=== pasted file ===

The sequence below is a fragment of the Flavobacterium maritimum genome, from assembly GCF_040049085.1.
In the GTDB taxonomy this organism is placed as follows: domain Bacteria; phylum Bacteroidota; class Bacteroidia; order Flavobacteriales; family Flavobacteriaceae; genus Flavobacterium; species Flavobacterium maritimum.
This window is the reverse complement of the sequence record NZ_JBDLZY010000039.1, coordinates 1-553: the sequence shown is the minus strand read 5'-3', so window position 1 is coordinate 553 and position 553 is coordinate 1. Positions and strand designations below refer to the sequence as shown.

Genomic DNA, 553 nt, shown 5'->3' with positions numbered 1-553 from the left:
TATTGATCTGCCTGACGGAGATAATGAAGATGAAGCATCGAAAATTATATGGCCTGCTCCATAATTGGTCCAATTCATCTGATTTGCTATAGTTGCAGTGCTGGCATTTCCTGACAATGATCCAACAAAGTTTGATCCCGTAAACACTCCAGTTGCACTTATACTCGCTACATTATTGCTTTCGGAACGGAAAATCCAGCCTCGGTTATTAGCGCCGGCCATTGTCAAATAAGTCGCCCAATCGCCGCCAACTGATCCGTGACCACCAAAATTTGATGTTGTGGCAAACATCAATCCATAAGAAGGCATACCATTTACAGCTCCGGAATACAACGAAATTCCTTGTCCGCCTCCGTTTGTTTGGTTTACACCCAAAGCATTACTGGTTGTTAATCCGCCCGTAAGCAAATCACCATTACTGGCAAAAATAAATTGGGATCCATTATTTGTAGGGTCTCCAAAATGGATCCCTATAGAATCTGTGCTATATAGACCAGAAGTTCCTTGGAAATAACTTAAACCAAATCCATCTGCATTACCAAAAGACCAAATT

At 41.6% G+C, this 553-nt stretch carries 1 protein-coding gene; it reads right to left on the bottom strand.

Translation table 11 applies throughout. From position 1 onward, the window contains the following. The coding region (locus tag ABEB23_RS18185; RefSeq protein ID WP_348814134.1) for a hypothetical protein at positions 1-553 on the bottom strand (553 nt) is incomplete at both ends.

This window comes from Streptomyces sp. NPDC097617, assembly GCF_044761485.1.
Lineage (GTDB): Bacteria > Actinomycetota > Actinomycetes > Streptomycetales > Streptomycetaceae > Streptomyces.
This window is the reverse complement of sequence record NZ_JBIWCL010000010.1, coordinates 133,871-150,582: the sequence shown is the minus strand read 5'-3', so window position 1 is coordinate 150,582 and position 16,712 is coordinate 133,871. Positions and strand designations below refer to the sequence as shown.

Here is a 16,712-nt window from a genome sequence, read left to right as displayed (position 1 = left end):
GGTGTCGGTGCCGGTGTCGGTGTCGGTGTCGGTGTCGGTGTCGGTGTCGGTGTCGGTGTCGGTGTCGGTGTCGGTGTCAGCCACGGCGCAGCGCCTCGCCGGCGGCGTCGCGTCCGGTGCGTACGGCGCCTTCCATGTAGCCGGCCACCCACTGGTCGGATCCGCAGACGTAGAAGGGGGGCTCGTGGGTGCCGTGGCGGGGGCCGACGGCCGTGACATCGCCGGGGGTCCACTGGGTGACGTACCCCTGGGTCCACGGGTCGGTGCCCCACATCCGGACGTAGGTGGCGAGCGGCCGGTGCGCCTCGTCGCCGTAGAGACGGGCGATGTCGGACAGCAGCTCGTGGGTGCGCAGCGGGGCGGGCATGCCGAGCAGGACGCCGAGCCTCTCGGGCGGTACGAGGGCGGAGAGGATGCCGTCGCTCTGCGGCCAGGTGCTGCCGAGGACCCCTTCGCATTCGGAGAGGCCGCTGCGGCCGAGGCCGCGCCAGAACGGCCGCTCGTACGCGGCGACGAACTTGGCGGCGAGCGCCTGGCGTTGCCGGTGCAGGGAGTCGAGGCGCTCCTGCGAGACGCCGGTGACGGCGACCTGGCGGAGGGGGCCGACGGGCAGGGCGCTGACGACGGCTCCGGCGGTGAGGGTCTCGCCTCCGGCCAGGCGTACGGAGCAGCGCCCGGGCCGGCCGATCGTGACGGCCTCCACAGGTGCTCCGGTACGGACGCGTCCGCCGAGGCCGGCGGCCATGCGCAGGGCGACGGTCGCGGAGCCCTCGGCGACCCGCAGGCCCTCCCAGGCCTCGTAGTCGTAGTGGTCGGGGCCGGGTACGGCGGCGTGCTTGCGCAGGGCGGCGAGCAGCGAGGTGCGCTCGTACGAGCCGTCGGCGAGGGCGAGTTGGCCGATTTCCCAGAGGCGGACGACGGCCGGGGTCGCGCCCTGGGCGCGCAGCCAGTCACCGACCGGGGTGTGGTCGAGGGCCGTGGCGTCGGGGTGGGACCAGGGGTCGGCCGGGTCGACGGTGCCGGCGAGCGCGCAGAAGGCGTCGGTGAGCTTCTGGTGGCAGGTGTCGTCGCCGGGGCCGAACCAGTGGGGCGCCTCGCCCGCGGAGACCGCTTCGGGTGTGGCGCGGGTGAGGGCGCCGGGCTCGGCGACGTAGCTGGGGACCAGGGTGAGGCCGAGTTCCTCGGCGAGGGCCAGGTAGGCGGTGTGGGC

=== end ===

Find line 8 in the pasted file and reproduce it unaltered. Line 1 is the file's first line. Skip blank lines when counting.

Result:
This window comes from Streptomyces sp. NPDC097617, assembly GCF_044761485.1.